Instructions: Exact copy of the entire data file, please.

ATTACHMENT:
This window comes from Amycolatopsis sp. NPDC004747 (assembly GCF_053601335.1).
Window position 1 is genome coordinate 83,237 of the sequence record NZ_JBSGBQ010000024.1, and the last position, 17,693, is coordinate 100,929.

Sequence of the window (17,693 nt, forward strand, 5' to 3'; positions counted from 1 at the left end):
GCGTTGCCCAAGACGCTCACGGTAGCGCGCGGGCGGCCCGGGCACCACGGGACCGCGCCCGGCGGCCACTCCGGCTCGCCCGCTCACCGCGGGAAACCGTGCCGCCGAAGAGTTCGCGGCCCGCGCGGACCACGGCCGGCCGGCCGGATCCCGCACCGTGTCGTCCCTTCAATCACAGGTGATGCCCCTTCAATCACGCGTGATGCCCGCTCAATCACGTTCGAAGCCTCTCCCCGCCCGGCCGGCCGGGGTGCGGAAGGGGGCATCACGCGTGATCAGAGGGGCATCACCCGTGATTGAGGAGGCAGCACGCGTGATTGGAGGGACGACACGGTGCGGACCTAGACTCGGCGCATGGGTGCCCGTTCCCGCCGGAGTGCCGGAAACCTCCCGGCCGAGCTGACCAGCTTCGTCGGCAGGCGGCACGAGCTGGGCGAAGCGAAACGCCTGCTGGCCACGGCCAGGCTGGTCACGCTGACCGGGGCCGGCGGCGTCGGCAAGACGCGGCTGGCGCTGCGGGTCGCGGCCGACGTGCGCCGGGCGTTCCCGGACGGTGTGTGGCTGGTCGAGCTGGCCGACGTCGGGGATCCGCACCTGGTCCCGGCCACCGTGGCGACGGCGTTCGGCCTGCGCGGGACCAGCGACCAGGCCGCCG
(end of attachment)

This window comes from Amycolatopsis sp. NPDC004747 (assembly GCF_053601335.1).
Window position 1 is genome coordinate 83,237 of the sequence record NZ_JBSGBQ010000024.1, and the last position, 17,693, is coordinate 100,929.

Sequence of the window (17,693 nt, forward strand, 5' to 3'; positions counted from 1 at the left end):
GCGTTGCCCAAGACGCTCACGGTAGCGCGCGGGCGGCCCGGGCACCACGGGACCGCGCCCGGCGGCCACTCCGGCTCGCCCGCTCACCGCGGGAAACCGTGCCGCCGAAGAGTTCGCGGCCCGCGCGGACCACGGCCGGCCGGCCGGATCCCGCACCGTGTCGTCCCTTCAATCACAGGTGATGCCCCTTCAATCACGCGTGATGCCCGCTCAATCACGTTCGAAGCCTCTCCCCGCCCGGCCGGCCGGGGTGCGGAAGGGGGCATCACGCGTGATCAGAGGGGCATCACCCGTGATTGAGGAGGCAGCACGCGTGATTGGAGGGACGACACGGTGCGGACCTAGACTCGGCGCATGGGTGCCCGTTCCCGCCGGAGTGCCGGAAACCTCCCGGCCGAGCTGACCAGCTTCGTCGGCAGGCGGCACGAGCTGGGCGAAGCGAAACGCCTGCTGGCCACGGCCAGGCTGGTCACGCTGACCGGGGCCGGCGGCGTCGGCAAGACGCGGCTGGCGCTGCGGGTCGCGGCCGACGTGCGCCGGGCGTTCCCGGACGGTGTGTGGCTGGTCGAGCTGGCCGACGTCGGGGATCCGCACCTGGTCCCGGCCACCGTGGCGACGGCGTTCGGCCTGCGCGGGACCAGCGACCAGGCCGCCG